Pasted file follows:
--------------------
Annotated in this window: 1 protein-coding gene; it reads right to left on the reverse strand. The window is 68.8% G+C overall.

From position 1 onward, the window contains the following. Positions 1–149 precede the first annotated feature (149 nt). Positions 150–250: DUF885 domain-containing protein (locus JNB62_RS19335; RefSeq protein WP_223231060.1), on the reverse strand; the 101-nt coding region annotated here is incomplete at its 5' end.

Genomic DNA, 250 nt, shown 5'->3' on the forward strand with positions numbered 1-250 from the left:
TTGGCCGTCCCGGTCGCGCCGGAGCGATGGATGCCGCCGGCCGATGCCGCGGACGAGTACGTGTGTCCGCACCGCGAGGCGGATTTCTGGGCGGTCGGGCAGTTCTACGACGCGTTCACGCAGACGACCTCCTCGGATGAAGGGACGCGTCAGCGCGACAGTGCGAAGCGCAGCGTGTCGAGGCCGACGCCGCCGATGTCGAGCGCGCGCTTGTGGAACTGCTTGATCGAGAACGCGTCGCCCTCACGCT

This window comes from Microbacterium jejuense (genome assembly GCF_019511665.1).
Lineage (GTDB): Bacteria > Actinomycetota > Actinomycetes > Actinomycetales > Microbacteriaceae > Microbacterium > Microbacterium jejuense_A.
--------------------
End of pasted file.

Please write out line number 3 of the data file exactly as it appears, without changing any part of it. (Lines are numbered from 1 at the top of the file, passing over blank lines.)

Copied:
Genomic DNA, 250 nt, shown 5'->3' on the forward strand with positions numbered 1-250 from the left: